Zhuanglang loess terraces [China]

technologies_1419 - China

Completeness: 69%

1. General information

1.2 Contact details of resource persons and institutions involved in the assessment and documentation of the Technology

Key resource person(s)

SLM specialist:
SLM specialist:
SLM specialist:

Zhanguo Zhanguo



SLM specialist:
Name of project which facilitated the documentation/ evaluation of the Technology (if relevant)
Book project: where the land is greener - Case Studies and Analysis of Soil and Water Conservation Initiatives Worldwide (where the land is greener)
Name of the institution(s) which facilitated the documentation/ evaluation of the Technology (if relevant)
ISRIC World Soil Information (ISRIC World Soil Information) - Netherlands
Name of the institution(s) which facilitated the documentation/ evaluation of the Technology (if relevant)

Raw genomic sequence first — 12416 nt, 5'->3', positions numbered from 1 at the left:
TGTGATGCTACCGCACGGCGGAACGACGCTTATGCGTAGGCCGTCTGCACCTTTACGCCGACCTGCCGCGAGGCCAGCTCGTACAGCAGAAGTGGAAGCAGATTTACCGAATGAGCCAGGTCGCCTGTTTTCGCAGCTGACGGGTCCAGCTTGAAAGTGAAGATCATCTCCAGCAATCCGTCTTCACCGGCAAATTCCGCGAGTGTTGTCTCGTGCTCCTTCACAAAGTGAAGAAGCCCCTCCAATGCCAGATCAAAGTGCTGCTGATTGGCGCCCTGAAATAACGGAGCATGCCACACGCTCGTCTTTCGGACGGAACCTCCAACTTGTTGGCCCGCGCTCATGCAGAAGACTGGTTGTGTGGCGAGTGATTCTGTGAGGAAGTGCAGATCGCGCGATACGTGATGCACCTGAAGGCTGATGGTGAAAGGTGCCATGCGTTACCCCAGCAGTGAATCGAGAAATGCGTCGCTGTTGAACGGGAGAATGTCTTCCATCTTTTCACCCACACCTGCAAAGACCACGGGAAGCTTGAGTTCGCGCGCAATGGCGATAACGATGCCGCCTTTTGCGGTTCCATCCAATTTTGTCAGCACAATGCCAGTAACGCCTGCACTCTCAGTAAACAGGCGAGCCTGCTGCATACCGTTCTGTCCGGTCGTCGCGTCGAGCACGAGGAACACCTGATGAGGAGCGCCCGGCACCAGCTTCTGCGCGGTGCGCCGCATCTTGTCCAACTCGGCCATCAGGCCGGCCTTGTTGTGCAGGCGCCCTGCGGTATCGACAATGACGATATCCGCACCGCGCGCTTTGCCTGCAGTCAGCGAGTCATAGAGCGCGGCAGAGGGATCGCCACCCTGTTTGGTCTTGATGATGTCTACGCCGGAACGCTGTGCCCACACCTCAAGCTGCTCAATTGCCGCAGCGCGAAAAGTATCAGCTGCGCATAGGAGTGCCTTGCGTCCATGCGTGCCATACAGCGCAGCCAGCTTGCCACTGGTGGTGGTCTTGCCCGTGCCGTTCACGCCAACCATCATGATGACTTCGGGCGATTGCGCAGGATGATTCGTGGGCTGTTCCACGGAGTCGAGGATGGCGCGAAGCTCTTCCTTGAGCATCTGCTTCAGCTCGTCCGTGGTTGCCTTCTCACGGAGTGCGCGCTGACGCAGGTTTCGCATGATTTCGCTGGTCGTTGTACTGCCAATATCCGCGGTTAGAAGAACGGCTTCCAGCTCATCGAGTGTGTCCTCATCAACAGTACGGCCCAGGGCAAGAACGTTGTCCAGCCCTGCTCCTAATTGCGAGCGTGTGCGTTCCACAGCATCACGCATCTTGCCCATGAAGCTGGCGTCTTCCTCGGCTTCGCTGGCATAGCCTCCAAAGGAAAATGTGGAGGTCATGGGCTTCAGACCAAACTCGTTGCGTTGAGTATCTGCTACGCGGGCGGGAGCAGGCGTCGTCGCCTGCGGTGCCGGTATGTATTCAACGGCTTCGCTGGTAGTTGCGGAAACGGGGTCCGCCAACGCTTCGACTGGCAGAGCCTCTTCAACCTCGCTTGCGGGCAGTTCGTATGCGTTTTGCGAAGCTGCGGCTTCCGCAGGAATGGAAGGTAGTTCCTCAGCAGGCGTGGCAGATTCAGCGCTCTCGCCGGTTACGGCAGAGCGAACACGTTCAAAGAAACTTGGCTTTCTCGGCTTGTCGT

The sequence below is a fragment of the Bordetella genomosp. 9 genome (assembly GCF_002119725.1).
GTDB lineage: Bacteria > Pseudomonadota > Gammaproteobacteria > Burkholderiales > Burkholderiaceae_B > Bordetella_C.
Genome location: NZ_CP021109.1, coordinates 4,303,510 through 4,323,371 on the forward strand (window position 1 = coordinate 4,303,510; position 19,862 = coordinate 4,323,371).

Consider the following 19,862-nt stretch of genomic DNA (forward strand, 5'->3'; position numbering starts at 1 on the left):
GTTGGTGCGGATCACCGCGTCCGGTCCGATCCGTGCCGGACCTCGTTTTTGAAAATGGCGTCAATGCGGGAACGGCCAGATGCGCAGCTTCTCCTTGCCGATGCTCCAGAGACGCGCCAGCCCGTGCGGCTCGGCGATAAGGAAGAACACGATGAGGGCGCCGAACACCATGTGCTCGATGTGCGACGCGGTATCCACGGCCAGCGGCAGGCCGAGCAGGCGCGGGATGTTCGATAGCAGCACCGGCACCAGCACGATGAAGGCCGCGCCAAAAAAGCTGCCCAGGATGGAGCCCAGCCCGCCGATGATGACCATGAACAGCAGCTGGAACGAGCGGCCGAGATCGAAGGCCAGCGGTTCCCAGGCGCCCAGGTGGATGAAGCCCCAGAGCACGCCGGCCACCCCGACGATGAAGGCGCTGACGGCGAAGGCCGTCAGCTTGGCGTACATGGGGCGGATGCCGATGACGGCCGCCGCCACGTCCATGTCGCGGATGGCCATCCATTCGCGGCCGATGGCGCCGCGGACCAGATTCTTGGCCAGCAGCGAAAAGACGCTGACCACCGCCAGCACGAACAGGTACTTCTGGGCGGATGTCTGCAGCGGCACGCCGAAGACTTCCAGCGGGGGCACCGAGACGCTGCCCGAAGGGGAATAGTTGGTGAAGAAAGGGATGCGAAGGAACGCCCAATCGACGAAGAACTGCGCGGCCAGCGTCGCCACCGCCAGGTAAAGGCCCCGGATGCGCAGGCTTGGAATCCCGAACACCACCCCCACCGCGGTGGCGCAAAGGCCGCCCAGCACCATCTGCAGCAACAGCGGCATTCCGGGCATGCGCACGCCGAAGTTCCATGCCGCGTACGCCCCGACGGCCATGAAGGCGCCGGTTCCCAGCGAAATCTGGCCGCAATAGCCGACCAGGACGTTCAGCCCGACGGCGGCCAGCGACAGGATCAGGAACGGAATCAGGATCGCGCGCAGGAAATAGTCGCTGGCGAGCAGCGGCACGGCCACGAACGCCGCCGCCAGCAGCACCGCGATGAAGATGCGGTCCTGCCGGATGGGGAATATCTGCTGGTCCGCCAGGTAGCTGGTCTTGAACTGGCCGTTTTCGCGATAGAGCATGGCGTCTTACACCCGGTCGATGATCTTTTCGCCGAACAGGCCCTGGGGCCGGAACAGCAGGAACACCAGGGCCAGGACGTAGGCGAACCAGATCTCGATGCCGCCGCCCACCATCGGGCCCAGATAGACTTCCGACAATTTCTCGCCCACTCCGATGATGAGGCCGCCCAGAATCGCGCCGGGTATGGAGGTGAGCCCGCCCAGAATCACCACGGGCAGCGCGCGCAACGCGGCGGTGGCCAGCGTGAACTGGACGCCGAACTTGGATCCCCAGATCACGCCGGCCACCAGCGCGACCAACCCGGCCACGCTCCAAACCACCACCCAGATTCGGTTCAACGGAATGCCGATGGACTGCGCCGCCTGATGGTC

Department of Resources and Environmental Science, Beijing Normal University (Department of Resources and Environmental Science, Beijing Normal University) - China
Name of the institution(s) which facilitated the documentation/ evaluation of the Technology (if relevant)
GEF/OP12 Gansu Project (GEF/OP12 Gansu Project) - China

1.3 Conditions regarding the use of data documented through WOCAT

The compiler and key resource person(s) accept the conditions regarding the use of data documented through WOCAT:


1.5 Reference to Questionnaire(s) on SLM Approaches (documented using WOCAT)

Terrace approach

Terrace approach [China]

Highly organised campaign to assist land users in creating terraces: support and planning from national down to local level.

  • Compiler: Yaolin Wang

2. Description of the SLM Technology

2.1 Short description of the Technology

Definition of the Technology:

Level bench terraces on the Loess Plateau, converting eroded and degraded sloping land into a series of steps suitable for cultivation.